You will work out what to do,
               through your own wits and with divine assistance.
               The gods have blessed you in your life so far.                              AQ

Askold Skalsky – Faust, Dying

Askold Skalsky
Faust, Dying

After he had out-striven the Spirit That Denies
and handed God the wager, though not without
ambiguity, the mothers prepared to bear the prudent
mystagogue into the Olympus of pagan bards, restless

and dissatisfied with birthing a whole canon out
of the Weimar hinterland, pinched by anxiety, and talking,
talking and reading, anything—the railway nexus in France,
the liberation of new metals around the high electrode—

drawing arabesques in the air with his free hand
(Gretchen held the other) and tracing words across his coverlet,
gaping into the limpid prism of his solitude. Open the shutters,
he said, tracing more words, more enigmatic letters

in a macrocosmic alphabet, invisible even to him,
who had probed spring’s greenest diastole, so close, so far.

Jane Blanchard – Ars Moriendi

Jane Blanchard
Ars Moriendi

                after Death and the Miser, Hieronymus Bosch, c.1485/1490

We like to think that we can still decide
As Death comes through the door—at last reject
All stores of worldly treasure and elect
A present, thus a future, without pride—

But there will be competing lights and voices
While good and evil forces battle on—
Plus, any power of judgment may be gone
Or limited by many former choices—

So it is prudent to convert before
The final arrow—lifted, aimed, released—
Hits home—since sickly sinners, once deceased,
Are out of time and cannot ask for more—

Yet even though this lesson is well-known,
Too few alive lose faith in what they own.

Jane Blanchard – The Dying Gaul

Jane Blanchard
The Dying Gaul

                Capitoline Museum, Rome

He is about to meet his fate.
His next breath may well be his last.
One arm supports his naked weight.
He is about to meet his fate,
Or does he seem to hesitate?
His side is pierced, his head downcast.
He is about to meet his fate.
His next breath may well be his last.

Simon Brod – Joab’s Plea to King Solomon after David’s Death

Simon Brod
Joab’s Plea to King Solomon after David’s Death

Now you and I both know what David said
about me when he died—he wished me dead.
Yet no servant ever was more loyal.
Not once did I let a man’s blood soil
your father’s royal hands. Through war and strife
from childhood side by side we stood. My life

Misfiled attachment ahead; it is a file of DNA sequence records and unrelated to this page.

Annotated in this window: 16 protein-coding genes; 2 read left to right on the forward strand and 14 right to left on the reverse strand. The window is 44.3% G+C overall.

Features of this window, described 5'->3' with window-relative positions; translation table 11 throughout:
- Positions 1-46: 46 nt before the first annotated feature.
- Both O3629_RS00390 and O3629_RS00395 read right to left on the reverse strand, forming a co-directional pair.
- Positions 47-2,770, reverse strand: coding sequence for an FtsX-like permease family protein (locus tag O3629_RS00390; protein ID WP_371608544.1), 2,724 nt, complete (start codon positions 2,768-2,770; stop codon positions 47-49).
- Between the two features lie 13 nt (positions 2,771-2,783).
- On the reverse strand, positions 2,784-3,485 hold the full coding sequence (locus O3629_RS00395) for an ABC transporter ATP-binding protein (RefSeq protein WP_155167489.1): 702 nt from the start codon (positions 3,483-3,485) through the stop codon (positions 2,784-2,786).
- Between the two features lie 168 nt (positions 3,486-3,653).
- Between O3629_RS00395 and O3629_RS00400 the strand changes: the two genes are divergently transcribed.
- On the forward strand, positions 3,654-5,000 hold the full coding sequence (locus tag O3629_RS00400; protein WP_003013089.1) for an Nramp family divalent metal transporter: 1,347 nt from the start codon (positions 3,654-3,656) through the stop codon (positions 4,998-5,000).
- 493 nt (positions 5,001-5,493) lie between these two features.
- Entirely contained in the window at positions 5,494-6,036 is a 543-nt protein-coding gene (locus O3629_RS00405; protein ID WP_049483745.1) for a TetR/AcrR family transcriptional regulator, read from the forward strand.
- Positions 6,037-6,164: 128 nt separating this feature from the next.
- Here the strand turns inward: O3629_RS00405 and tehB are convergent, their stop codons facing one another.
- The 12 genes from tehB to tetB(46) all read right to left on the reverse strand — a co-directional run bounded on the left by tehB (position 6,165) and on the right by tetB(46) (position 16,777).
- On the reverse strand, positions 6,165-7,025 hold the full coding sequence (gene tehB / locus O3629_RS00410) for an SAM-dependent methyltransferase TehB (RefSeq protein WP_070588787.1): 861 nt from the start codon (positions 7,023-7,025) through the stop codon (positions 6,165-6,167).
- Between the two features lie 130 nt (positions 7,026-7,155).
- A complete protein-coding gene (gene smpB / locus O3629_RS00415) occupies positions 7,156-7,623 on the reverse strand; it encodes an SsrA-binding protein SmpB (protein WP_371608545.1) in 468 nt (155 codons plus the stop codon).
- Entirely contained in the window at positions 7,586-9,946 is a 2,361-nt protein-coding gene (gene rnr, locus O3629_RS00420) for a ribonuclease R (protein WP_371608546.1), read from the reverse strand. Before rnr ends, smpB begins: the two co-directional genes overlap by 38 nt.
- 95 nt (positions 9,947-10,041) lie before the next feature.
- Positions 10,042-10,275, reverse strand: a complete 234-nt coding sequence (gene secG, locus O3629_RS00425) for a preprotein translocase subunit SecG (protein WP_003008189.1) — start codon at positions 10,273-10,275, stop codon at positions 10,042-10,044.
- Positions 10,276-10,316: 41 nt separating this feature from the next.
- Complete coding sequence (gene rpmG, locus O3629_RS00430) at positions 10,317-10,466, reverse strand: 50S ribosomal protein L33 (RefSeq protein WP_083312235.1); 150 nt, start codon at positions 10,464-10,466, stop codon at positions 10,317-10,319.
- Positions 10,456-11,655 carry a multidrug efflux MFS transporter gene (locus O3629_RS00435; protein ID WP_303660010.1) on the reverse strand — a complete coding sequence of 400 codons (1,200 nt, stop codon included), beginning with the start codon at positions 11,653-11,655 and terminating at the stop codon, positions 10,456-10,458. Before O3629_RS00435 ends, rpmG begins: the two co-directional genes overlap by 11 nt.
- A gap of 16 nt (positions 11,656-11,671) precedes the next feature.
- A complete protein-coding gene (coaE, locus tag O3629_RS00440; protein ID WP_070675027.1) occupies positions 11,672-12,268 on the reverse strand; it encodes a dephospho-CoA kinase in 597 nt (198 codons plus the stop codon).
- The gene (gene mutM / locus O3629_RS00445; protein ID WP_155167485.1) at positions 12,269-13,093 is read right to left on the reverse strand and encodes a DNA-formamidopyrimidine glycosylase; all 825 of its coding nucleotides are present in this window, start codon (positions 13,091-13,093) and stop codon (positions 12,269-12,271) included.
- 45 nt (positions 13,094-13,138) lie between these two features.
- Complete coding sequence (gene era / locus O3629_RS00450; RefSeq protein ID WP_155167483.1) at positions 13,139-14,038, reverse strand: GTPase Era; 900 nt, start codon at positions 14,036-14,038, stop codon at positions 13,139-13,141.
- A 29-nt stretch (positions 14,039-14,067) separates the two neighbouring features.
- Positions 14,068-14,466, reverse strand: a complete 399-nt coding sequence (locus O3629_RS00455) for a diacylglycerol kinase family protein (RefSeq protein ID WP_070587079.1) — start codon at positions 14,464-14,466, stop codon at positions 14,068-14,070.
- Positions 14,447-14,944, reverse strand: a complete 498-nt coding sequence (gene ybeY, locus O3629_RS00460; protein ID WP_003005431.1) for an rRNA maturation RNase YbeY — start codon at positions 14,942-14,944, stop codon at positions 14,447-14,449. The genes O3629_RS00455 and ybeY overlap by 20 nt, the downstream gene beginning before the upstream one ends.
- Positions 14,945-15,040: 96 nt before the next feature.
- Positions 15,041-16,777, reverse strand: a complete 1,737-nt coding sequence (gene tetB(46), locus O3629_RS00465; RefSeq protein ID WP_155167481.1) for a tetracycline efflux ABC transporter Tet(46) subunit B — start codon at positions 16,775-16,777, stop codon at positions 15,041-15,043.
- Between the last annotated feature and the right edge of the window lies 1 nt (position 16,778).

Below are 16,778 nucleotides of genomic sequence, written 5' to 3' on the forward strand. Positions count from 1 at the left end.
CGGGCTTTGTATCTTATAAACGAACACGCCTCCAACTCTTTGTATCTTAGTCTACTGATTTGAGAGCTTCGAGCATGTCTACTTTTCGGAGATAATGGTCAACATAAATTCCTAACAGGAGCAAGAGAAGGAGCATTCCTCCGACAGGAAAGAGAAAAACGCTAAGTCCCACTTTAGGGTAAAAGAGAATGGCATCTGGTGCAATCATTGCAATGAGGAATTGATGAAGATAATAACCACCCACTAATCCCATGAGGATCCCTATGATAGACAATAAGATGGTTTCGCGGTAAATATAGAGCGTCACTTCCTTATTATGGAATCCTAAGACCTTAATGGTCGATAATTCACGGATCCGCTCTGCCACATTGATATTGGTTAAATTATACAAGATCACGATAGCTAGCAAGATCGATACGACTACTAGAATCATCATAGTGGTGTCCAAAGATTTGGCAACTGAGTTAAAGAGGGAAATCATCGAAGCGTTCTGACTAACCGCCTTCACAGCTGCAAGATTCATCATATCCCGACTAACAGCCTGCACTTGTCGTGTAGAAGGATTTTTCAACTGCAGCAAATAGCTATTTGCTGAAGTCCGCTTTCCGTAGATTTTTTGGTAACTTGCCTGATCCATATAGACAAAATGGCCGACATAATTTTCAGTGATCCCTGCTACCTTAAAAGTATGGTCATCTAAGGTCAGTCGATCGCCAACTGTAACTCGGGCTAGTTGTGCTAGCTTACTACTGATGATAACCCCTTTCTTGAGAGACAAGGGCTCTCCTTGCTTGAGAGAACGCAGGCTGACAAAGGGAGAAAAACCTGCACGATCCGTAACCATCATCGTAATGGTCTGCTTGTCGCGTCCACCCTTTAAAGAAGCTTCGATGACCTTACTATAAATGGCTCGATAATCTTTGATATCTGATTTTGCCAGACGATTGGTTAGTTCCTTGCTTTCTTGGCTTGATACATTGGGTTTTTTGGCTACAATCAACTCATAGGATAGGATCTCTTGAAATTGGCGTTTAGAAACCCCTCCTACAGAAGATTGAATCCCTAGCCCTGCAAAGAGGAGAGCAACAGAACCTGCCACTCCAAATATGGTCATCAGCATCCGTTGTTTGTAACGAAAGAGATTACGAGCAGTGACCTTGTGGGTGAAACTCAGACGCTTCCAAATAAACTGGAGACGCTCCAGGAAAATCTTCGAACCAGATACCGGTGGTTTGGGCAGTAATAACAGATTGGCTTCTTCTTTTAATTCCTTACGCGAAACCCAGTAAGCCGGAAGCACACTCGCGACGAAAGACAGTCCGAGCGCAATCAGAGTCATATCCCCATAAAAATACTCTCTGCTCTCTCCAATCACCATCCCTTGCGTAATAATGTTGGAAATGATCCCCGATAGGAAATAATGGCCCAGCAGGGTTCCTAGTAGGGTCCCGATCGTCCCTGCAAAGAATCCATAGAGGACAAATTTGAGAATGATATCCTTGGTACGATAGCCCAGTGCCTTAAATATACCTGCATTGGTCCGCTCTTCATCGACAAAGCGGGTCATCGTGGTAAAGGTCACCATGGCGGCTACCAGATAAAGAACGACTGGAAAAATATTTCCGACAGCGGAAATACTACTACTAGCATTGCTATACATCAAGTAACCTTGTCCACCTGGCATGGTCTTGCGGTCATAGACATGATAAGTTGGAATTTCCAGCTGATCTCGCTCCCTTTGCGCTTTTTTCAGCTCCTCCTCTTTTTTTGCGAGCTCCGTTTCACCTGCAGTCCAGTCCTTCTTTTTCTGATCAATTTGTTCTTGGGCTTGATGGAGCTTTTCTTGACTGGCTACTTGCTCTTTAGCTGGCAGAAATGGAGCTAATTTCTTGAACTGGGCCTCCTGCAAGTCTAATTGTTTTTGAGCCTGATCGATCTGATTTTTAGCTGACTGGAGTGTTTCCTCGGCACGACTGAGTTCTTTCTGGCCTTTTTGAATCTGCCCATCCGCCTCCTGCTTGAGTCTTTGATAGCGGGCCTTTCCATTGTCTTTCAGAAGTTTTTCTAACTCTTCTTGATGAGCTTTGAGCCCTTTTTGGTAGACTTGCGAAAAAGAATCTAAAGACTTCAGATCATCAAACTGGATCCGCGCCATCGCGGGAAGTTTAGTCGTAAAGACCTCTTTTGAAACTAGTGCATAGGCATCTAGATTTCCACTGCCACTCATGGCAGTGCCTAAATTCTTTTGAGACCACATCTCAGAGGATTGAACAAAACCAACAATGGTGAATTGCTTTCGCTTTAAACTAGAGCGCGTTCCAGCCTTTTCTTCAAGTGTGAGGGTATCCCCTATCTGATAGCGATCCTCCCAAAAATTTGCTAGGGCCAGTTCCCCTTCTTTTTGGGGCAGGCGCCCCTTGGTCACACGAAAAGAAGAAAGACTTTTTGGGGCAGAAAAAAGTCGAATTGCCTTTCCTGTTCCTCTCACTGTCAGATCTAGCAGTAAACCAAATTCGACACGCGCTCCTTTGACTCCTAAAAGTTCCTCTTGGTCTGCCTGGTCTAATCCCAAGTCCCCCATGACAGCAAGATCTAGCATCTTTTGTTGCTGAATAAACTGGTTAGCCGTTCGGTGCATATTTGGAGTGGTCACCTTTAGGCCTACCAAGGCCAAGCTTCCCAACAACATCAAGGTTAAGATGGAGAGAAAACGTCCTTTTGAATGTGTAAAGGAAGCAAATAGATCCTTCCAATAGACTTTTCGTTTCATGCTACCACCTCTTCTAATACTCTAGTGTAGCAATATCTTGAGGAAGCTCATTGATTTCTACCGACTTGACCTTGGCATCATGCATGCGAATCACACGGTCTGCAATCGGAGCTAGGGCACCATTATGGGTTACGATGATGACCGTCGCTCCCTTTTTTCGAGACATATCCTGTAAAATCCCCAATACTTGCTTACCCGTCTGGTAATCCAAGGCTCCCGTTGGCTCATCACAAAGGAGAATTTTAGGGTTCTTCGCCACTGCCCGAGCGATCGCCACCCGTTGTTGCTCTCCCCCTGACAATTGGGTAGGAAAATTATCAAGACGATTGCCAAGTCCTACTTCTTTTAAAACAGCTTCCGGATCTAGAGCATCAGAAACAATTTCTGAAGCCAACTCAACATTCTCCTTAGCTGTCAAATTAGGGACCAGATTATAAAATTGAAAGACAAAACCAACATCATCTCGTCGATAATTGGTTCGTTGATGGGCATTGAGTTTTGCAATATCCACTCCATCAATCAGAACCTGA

was pledged to him to keep his kingdom whole.
I lied for him, I spied for him, I stole
for him, I killed for him; I made my name
to be despised forever. Now the same
is pledged to you his heir. So stay your hand
before you carry out his last command.

Relax! Your throne calls me not. I’m a man
of action, not words. David was a man
of action too once—I remember when
he slew the giant—none of the hard men
of Israel dared to do it, but he did.
My mother—his sister—and he, they slid
across the ground to see the foe close up,
spent a long time talking; then he sprang up
and loosed his famous slingshot. Even now
I see her smile at that blow. That was how
they always were together, she and he.
Always whispering and plotting, any
act of boldness undertaken clear-eyed.
He really went to pieces when she died—
never recovered. Lost that keen sharp sight
he had had. Left everything to me

until the time your mother came to us.
We’d never seen him making so much fuss
over anyone. After that he went
soft, lost his stomach for the fight. He spent
his time praying, writing speeches, talking
all Israel and Judah into walking
in the ways of the Lord. And they bowed to
the beauty of his music and vowed to
dance with him.

                             Only not everyone did.
A few – his own flesh and blood—made their bid
for his throne, thinking themselves too much loved
to be resisted. But the Lord’s iron-gloved
hand reached out in wrath, and each one perished.
David mourned these traitors he had cherished
to the point of madness. Blinded with grief,
he bemoaned their fate. This is how our chief
came to misjudge me. Yet that’s how it goes:
the Lord struck down each one of David’s foes.

Each one slain was a heavy deed: the weight
of brothers’ blood—killed gently, not from hate
but love of our king—tears cannot atone.
This dance of death I danced to save your throne.

Our clansmen speak of these events with dread.
But I say all the blood I spilled, was shed
so well, no more blood flowed. And safe and sound
our children and our women slept, all wound
up in their little lives.

                                           Long may they live
as free from fear as they were then, and give
homage to you, great king Solomon, wise
as no man, lord of all beneath the skies.